Leo Docherty

Leo Docherty is Director of the Conservative Middle East Council and a former soldier.

The voices protesting against the visit of President Sisi to London this week tend to have one thing in common: they fail to articulate an alternative. That is probably because an Egypt governed by the Muslim Brotherhood is so bleak a thought it doesn’t bear thinking about.

The turmoil that has engulfed Egypt since Mubarak’s fall in February 2011 – the sudden rise of the Muslim Brotherhood, the election of President Morsi in 2012 and his toppling by a popular movement backed by the military one year later in June 2013 – ultimately presented Egypt with a choice: stability and prosperity or the chaos and insecurity of Mohammed Morsi and his Muslim Brotherhood.

Acknowledging this doesn’t mean we should be uncritical of the Egyptian government, and where excesses have been committed, such as the imprisonment of journalists and the passing of blanket death penalties, we must protest. The Prime Minister will surely do so when he and President Sisi meet in Downing Street today. But the bigger point, and what we must be very clear about during a week that shines a spotlight on the British-Egyptian relationship, is the fact that the misrule of the Muslim Brotherhood in 2012-13 posed an existential threat to the Egyptian state itself.

Had it continued, Egypt’s slide towards economic catastrophe would have continued to impoverish millions more (some 40 per cent of Egypt’s eighty million people live in conditions of extreme poverty), the Sinai would have become an even greater haven to Jihadi terrorists than it now is, peace with Israel would have been threatened, and Egypt’s new-found potential as a cultural lodestar of the Arab world would have once again been squandered.

Indeed, the unfolding tragedy of the Russian passenger jet brought down in Sinai by what looks likely to have been an ISIS explosive device, should remind us of how high the stakes are. In December 2010, I drove from Cairo through the Sinai to Gaza. Today, such a journey would be unthinkable. The sudden deterioration of security there is sadly, directly attributable to Morsi’s rule. At a time when Syria, Iraq and most importantly Egypt’s neighbour Libya are being torn apart by Jihadi groups and the ISIS death cult, the threat posed to nation states by political Islam and the Jihadist violence it foments cannot be overstated.

To understand Sisi, the importance of this visit and the huge challenges facing Egypt today we must recognise the threat he – and the Egyptian people – face. The Egyptian Muslim Brotherhood were, in the heady days of 2011 and 2012, very good at PR. Their sophisticated, western-educated spokespeople charmed audiences in Cairo and the European capitals with talk of economic reform, political moderation and inclusive government.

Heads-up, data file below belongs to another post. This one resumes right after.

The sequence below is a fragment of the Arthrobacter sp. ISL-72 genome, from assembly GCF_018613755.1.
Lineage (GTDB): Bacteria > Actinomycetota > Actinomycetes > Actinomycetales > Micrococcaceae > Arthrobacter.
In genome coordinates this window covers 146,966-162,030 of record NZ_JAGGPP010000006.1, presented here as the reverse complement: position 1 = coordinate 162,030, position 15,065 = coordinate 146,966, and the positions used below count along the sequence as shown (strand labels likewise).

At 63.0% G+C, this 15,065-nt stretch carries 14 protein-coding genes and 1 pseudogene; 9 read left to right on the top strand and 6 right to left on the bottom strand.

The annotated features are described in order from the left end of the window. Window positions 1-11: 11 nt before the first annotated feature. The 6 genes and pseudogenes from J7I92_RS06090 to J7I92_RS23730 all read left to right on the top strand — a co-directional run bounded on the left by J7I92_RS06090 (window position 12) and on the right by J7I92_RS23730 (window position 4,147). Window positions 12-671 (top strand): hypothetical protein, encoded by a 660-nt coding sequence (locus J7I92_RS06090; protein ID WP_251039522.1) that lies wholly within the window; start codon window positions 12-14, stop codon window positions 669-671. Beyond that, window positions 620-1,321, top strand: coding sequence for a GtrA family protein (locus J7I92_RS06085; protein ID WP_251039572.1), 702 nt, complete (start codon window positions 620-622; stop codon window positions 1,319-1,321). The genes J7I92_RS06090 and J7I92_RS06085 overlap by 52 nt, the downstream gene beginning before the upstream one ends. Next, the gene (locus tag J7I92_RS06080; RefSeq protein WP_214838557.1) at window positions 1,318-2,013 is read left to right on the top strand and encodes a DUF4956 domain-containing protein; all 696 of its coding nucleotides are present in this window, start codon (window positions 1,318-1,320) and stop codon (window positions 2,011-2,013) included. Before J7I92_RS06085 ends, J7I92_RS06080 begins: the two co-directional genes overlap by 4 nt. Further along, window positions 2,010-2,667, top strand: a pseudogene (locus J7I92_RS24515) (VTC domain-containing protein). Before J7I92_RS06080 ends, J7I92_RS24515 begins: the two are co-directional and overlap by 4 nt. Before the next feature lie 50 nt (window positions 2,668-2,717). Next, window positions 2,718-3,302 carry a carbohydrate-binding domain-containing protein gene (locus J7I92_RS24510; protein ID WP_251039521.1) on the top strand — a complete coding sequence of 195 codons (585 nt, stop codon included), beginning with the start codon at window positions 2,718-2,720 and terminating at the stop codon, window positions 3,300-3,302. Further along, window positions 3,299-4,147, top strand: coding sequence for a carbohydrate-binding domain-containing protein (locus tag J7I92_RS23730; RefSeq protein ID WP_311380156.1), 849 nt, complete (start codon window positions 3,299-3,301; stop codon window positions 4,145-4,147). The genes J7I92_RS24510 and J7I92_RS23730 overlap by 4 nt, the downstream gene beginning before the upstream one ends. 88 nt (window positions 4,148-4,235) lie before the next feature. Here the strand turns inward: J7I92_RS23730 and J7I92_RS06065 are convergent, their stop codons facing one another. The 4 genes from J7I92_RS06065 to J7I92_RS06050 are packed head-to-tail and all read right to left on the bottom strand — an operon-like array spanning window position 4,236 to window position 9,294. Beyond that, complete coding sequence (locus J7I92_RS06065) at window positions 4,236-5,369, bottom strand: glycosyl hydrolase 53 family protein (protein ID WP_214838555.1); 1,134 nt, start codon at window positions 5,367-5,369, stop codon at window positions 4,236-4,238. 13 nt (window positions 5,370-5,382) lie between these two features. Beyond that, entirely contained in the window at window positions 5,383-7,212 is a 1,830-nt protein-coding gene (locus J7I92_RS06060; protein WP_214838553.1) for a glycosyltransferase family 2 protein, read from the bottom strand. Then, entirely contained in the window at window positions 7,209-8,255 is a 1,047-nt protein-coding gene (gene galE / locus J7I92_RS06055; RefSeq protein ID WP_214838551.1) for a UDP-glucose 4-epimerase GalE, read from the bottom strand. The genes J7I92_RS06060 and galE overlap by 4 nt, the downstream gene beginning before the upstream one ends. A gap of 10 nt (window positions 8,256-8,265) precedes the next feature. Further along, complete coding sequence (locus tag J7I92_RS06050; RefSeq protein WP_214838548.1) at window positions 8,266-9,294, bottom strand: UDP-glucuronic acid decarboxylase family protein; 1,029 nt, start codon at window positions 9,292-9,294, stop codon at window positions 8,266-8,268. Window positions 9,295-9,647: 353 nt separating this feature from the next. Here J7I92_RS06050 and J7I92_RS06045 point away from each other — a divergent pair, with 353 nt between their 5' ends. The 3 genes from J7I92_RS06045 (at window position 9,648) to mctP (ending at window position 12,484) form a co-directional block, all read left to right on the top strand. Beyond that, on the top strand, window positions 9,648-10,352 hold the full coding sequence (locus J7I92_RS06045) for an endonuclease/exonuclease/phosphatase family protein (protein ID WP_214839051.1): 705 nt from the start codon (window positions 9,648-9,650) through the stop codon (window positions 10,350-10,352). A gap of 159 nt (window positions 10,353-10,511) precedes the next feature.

But those of us who took the trouble to venture beyond Cairo to speak to the Brothers heard a different message. In a humid, dingy office in Alexandria in 2011, I sat with senior Muslim Brothers of that city, and over the course of our conversation they revealed that what they really hoped for was something much different: a sharia-based Islamic state that would challenge Israel and not necessarily respect the faith of Egypt’s Copts – a minority of some ten million people.

That the Brotherhood went on to do well at the ballot box, both in the parliamentary elections of 2012 and the Presidential elections later that year, was – in a devout country guided by the Mosque – not surprising. What was surprising was the number of secular liberals and urbanites who voted for the Muslim Brotherhood in 2012. They, like many western politicians were let down. It was those same people that massed back into Tahrir square in June 2013 to initiate Morsi’s downfall, together with the Tamorrod movement of millions of people across the country.

Coupled with the threat of political and radical Islam, the other great threat to Egypt is its astonishing demographics. When Colonel Nasser came to power in 1952 there were 20 million Egyptians. Now there is more than four times that number, and poverty and illiteracy is widespread. According to the UN, 17 per cent of Egyptians faced food insecurity in 2011 (up from 14 per cent in 2009). Malnutrition is rife with 31 per cent of children under five suffering from stunted growth.

The challenges facing Egypt are huge. We must support them at this critical phase in their country’s development – not as a passive bystander but as a friend who is not afraid to be critical and supportive in equal measure and knowing that in the final analysis Egypt’s security, stability and prosperity is inextricably linked to our own.

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